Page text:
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For me the solution seemed to be joining an Agnostics and Atheists group within AA (there are such, primarily in major cities), trying to benefit from the better aspects of AA while seeking the companionship and advice of others in recovery. There are such folks in AA. Try to seek them out. Try to avoid folks who tend to be dogmatic or overly aggressive in their approach. Sometimes this is not easy, particularly in smaller, primarily rural communities. In such situations websites like SR can be helpful. Perhaps it may be possible to seek out a friend on SR, someone with some success in recovery who is not self righteous or a know it all. The word "sponsor" can seem intimidating, controlling, invasive. Maybe all that is needed is somebody with whom one can walk down the path, who has been through the forest before, who knows some of the safer ways, and where the nettles and thistles lie. When I started into recovery there was no real internet. These days it can be a big asset. SR can put you in touch with people all over the world. Maybe that's the solution to world peace. Alcoholics, who have a common bond, who are not primarily concerned with power, money, career, prestige, who only want to get and remain sober, free of the mess and misery of addiction.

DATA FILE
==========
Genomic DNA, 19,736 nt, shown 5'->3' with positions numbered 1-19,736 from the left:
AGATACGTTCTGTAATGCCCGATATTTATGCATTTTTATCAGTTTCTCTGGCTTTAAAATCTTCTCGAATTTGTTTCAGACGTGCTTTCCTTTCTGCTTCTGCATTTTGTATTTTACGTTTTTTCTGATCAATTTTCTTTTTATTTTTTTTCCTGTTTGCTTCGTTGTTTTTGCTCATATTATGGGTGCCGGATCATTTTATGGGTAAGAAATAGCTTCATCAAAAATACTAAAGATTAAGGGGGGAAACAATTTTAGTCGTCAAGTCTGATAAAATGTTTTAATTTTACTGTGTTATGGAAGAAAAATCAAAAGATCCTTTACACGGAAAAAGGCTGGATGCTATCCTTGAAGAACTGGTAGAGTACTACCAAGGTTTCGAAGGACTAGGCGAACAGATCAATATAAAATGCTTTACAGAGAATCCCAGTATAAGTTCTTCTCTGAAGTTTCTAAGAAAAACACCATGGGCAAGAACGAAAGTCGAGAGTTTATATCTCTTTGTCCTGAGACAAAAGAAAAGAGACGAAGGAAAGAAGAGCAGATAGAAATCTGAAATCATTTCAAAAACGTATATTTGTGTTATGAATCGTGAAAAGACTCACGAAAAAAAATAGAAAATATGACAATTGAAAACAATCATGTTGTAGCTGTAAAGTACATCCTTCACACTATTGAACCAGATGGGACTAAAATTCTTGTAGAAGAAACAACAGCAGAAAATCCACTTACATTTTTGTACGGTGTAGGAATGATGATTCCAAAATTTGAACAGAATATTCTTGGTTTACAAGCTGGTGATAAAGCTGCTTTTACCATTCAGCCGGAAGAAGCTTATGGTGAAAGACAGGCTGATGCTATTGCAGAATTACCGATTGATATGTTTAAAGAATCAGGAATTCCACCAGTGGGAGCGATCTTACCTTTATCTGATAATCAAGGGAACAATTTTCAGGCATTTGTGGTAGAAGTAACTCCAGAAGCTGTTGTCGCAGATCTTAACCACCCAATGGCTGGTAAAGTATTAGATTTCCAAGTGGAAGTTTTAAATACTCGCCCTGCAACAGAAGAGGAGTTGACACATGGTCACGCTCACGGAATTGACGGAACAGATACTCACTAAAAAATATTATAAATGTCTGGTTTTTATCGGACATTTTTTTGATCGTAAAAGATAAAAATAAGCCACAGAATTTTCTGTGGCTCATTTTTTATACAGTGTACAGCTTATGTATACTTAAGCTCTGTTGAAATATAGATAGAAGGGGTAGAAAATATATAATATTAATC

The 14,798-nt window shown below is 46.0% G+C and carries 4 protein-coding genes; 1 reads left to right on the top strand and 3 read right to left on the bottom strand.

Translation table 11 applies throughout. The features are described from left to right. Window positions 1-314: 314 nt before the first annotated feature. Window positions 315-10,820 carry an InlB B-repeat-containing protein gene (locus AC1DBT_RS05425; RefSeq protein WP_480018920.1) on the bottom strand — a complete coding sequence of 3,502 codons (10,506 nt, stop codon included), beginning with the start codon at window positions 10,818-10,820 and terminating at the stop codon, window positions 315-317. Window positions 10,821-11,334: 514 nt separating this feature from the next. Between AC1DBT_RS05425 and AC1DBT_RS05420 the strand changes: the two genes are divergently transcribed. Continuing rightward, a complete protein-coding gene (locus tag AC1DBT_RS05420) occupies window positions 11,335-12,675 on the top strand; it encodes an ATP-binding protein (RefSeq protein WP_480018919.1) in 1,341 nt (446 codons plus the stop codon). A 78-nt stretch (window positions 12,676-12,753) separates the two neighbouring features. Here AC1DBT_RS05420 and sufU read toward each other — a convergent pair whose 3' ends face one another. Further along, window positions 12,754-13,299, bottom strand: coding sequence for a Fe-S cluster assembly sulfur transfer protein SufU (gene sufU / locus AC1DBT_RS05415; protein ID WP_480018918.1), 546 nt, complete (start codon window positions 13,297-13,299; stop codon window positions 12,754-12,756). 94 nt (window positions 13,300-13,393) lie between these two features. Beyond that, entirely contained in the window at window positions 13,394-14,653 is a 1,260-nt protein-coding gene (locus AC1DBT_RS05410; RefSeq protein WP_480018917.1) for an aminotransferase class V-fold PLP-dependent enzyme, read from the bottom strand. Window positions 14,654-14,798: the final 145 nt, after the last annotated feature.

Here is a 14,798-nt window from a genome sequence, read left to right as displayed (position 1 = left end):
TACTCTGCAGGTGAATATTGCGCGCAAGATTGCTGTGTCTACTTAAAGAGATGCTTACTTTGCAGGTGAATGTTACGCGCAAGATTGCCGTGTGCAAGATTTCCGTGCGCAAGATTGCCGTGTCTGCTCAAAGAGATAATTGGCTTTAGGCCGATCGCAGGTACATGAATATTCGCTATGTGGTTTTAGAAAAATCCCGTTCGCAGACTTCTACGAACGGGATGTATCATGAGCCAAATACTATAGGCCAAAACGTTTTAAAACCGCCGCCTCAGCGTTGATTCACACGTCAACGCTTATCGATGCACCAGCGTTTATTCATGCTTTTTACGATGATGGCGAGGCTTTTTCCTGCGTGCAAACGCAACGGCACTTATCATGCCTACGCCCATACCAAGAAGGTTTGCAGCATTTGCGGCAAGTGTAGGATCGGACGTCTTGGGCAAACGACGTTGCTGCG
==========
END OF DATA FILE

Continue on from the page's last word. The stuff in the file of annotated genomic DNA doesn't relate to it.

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Old 07-13-2013, 03:04 PM   #13 (permalink)
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I'm an atheist as well. AA will not work for me. AVRT is perfect for me and so easy to learn.
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Old 07-13-2013, 03:10 PM   #14 (permalink)
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I tried AA, but I always left at the end before everyone held hands and recited the serenity prayer. People noticed after a while and I think they may have been offended. Otherwise, I found Speaker night to be much better and beneficial.
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Old 07-13-2013, 03:20 PM   #15 (permalink)